The red brick structure wasn't maintained properly and was in a dilapidated state. But there was something that allured Satyajit to choose this place as his subject of interest.

"Kay dhukeche baadi te?" ("Who entered the house") a voice stammered.


Satyajit saw a silhouette trudging towards him who turned out to be an old caretaker of the warehouse.

"Ma aami Satyajit" (I am Satyajit, Aunty')

"Aesho"( Come, follow me!), directed the old lady.


As he followed the lady to his room, just as he was about to enter, the room adjacent to his, he saw a beautiful girl brushing her dark wavy hair, sitting in front of a mirror to the bedside. She faintly smiled at him and turned back to look at the mirror.


Confused, Satyajit kept following the old lady to his room.

"Call me whenever you need anything."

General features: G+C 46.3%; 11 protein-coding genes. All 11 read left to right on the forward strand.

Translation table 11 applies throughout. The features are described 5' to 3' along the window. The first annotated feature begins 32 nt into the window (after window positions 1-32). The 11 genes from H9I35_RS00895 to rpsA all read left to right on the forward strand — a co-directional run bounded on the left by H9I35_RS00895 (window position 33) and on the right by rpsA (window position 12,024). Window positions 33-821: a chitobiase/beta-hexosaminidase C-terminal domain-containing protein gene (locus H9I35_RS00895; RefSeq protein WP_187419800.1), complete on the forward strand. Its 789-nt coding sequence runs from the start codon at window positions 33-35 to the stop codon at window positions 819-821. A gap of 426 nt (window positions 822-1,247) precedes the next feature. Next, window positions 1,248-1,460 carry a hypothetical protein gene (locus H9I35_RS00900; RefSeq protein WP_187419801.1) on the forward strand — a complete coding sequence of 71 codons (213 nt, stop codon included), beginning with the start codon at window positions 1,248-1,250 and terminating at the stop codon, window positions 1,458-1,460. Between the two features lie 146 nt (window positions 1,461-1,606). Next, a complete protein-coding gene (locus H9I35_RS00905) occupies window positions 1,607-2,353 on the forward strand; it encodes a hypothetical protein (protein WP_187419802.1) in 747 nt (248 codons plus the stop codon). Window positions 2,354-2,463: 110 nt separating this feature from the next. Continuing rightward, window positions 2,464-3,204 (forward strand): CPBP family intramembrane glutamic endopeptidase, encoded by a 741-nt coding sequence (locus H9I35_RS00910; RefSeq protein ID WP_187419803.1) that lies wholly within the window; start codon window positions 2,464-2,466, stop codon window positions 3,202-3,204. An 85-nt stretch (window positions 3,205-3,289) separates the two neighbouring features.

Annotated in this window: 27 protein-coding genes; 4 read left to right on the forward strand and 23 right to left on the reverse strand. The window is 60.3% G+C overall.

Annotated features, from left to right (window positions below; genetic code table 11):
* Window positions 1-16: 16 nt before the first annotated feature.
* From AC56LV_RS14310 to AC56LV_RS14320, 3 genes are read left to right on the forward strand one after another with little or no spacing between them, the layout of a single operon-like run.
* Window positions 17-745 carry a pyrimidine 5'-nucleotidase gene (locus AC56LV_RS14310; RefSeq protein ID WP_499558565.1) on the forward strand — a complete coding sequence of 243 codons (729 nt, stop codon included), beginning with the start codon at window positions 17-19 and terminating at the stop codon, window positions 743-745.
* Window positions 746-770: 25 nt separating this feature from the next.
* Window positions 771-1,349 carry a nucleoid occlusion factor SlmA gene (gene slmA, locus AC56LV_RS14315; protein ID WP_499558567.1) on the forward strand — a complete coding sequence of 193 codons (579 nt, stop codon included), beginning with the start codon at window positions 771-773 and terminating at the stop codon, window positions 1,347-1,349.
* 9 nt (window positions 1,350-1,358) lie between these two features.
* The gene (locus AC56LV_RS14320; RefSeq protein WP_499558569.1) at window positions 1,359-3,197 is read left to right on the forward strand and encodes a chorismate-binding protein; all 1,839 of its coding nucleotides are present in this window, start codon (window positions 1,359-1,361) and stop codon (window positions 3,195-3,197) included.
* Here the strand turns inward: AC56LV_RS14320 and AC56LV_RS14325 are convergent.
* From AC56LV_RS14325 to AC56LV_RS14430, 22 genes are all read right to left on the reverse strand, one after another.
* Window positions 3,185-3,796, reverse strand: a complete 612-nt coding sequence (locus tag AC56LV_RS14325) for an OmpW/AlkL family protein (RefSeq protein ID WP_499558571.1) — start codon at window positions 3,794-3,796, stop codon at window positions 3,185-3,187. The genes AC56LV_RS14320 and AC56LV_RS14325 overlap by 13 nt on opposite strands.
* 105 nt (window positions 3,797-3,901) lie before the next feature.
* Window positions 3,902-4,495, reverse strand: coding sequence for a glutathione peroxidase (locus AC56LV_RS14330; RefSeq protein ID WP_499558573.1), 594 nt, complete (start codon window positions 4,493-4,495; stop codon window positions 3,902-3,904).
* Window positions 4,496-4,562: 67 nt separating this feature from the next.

Before Satyajit could revert, she left in a jiffy.


He sat on the bed, tired, and started to look at the surroundings. It had a uniquely bizarre aura. The room had a triumphal arch over a huge wooden door. The ceiling was beautifully etched with Roman scriptures and supported by Tuscan columns made of up stone. The walls were cracked, with lanterns hung on it that donned shades of cobweb. The set up demonstrated itself of the renaissance period, although its beauty was visibly seen deteriorating with time and lack of maintenance. 


He threw himself on the bed and stretched his body all over. Gazing at the swirling bronze colour ceiling fan, he wondered how ancient it was. It's slight but regular rattling noise did not bother him in the slightest way. 


Suddenly, an image flashed on the glass that ornamented the top of the fan. He cringed at the sight, for the same girl he had just seen a while ago, was lying beside him, with her long tresses spread to one side. She looked at him through the glass, smiling. He managed a peripheral view; he was all alone.